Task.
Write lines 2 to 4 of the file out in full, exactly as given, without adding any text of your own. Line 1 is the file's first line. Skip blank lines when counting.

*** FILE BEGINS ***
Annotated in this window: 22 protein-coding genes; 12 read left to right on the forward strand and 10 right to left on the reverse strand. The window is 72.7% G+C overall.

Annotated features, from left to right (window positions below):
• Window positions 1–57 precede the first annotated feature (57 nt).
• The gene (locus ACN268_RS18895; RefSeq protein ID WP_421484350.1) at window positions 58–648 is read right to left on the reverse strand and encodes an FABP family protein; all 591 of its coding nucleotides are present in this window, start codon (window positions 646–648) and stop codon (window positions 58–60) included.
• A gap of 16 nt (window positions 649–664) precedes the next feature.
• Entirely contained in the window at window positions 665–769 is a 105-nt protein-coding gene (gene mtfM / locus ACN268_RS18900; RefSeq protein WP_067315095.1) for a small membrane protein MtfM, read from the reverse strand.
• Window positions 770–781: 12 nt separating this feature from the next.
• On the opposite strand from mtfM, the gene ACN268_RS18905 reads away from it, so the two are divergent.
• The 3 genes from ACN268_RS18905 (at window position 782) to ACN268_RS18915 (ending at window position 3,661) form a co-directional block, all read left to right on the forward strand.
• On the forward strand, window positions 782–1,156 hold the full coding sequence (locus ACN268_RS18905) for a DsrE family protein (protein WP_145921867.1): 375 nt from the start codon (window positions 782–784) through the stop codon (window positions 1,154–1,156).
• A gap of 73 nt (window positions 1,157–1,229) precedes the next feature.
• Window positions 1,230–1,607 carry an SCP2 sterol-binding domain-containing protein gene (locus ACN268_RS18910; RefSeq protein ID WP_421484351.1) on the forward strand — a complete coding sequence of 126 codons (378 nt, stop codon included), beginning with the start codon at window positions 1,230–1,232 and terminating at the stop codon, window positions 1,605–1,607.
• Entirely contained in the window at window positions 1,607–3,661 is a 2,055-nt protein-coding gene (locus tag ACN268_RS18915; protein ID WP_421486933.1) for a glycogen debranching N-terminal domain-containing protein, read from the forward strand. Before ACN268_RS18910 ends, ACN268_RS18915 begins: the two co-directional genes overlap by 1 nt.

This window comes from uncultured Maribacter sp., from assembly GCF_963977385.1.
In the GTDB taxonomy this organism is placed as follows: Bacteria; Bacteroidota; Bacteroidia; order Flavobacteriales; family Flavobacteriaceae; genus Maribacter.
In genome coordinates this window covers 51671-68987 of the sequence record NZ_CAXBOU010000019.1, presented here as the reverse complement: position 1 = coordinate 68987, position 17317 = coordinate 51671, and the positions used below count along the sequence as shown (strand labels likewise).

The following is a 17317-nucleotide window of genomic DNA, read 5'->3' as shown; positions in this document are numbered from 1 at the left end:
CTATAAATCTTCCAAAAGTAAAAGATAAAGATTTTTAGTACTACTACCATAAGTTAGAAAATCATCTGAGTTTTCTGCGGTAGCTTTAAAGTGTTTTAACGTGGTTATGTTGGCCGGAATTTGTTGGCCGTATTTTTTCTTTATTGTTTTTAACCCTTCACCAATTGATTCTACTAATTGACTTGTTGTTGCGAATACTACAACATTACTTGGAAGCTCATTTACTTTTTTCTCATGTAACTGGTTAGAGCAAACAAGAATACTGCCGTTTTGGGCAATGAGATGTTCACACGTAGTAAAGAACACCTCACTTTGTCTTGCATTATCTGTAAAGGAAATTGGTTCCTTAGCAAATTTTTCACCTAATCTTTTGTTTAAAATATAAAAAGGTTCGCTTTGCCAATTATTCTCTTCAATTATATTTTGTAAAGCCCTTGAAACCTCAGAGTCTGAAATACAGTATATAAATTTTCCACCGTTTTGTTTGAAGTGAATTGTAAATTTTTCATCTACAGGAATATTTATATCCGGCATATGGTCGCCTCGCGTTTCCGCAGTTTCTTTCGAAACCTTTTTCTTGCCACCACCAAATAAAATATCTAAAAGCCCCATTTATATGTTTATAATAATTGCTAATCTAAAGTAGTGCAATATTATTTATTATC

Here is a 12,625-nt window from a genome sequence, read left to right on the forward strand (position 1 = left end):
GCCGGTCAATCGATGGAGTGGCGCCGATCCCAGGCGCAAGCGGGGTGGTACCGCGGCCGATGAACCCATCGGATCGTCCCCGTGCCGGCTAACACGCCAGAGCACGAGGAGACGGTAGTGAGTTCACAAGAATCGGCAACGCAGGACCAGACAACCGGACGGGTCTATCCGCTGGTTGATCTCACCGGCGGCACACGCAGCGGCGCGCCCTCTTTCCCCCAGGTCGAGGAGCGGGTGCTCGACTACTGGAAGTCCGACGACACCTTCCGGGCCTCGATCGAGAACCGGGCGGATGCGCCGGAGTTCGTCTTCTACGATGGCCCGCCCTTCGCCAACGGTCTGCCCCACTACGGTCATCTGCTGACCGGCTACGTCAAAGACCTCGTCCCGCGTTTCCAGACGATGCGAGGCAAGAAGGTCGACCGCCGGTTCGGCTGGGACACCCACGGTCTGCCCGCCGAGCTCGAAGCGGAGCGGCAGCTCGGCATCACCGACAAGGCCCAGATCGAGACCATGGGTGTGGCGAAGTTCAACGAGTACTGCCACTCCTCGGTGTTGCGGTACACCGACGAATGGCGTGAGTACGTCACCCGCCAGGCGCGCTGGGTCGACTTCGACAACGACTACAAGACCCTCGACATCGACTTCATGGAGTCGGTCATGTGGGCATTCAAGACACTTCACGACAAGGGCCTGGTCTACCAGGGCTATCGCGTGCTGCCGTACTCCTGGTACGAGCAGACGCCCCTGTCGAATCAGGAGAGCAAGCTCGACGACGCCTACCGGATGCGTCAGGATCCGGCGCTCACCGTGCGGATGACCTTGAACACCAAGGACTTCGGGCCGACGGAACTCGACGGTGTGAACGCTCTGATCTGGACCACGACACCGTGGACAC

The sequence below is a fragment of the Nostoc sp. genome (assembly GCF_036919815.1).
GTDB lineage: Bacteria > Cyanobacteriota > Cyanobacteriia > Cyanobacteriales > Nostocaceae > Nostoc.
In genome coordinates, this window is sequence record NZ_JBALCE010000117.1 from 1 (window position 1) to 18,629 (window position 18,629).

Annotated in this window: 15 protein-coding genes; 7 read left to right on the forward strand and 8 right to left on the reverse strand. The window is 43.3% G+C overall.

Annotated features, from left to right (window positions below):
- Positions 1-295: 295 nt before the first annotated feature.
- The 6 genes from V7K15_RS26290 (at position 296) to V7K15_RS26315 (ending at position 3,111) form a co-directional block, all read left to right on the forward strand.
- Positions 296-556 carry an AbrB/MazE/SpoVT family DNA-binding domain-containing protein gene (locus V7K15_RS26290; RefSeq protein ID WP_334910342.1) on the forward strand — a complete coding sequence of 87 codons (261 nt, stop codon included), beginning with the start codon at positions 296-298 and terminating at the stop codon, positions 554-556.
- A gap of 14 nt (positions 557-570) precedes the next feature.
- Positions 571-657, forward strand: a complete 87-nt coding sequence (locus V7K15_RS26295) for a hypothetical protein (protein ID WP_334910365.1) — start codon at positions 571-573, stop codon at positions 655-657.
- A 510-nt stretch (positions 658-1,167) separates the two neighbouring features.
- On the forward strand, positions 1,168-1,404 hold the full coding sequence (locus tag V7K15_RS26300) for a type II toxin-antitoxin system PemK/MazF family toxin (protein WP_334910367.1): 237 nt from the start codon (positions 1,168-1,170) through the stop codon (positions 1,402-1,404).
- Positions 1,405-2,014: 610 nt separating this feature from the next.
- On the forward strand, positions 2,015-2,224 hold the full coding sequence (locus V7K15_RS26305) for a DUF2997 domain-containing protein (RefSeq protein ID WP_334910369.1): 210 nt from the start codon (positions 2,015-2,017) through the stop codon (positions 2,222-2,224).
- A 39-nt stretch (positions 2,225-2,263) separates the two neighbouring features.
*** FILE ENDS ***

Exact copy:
Annotated features, from left to right (window positions below):
• Window positions 1–57 precede the first annotated feature (57 nt).
• The gene (locus ACN268_RS18895; RefSeq protein ID WP_421484350.1) at window positions 58–648 is read right to left on the reverse strand and encodes an FABP family protein; all 591 of its coding nucleotides are present in this window, start codon (window positions 646–648) and stop codon (window positions 58–60) included.